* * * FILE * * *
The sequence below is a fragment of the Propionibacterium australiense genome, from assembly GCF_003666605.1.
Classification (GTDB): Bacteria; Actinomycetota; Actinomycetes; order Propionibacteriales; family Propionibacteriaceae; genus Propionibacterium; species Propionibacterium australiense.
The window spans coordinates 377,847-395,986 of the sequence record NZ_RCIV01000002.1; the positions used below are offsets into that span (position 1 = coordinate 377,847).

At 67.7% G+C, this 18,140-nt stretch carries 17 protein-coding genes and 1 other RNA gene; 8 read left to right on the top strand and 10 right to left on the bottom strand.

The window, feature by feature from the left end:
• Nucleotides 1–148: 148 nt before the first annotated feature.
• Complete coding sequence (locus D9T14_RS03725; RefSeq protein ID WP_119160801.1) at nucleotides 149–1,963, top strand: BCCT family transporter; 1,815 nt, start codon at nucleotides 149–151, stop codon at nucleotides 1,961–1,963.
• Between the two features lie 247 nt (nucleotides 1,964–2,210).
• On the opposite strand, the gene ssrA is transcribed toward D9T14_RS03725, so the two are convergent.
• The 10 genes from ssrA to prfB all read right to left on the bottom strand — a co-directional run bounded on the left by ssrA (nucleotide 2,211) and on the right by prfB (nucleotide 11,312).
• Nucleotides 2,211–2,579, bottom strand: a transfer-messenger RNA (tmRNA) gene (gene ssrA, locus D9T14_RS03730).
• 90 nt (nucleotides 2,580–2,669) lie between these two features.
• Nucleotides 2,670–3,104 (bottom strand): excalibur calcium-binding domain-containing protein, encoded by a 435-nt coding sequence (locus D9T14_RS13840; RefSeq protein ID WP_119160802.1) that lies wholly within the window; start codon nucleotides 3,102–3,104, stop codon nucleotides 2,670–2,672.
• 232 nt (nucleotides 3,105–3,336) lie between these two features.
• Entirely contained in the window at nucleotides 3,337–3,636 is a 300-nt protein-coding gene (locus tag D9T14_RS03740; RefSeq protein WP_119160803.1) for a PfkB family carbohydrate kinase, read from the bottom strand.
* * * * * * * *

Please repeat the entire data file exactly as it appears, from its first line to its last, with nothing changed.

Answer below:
The sequence below is a fragment of the Propionibacterium australiense genome, from assembly GCF_003666605.1.
Classification (GTDB): Bacteria; Actinomycetota; Actinomycetes; order Propionibacteriales; family Propionibacteriaceae; genus Propionibacterium; species Propionibacterium australiense.
The window spans coordinates 377,847-395,986 of the sequence record NZ_RCIV01000002.1; the positions used below are offsets into that span (position 1 = coordinate 377,847).

At 67.7% G+C, this 18,140-nt stretch carries 17 protein-coding genes and 1 other RNA gene; 8 read left to right on the top strand and 10 right to left on the bottom strand.

The window, feature by feature from the left end:
• Nucleotides 1–148: 148 nt before the first annotated feature.
• Complete coding sequence (locus D9T14_RS03725; RefSeq protein ID WP_119160801.1) at nucleotides 149–1,963, top strand: BCCT family transporter; 1,815 nt, start codon at nucleotides 149–151, stop codon at nucleotides 1,961–1,963.
• Between the two features lie 247 nt (nucleotides 1,964–2,210).
• On the opposite strand, the gene ssrA is transcribed toward D9T14_RS03725, so the two are convergent.
• The 10 genes from ssrA to prfB all read right to left on the bottom strand — a co-directional run bounded on the left by ssrA (nucleotide 2,211) and on the right by prfB (nucleotide 11,312).
• Nucleotides 2,211–2,579, bottom strand: a transfer-messenger RNA (tmRNA) gene (gene ssrA, locus D9T14_RS03730).
• 90 nt (nucleotides 2,580–2,669) lie between these two features.
• Nucleotides 2,670–3,104 (bottom strand): excalibur calcium-binding domain-containing protein, encoded by a 435-nt coding sequence (locus D9T14_RS13840; RefSeq protein ID WP_119160802.1) that lies wholly within the window; start codon nucleotides 3,102–3,104, stop codon nucleotides 2,670–2,672.
• 232 nt (nucleotides 3,105–3,336) lie between these two features.
• Entirely contained in the window at nucleotides 3,337–3,636 is a 300-nt protein-coding gene (locus tag D9T14_RS03740; RefSeq protein WP_119160803.1) for a PfkB family carbohydrate kinase, read from the bottom strand.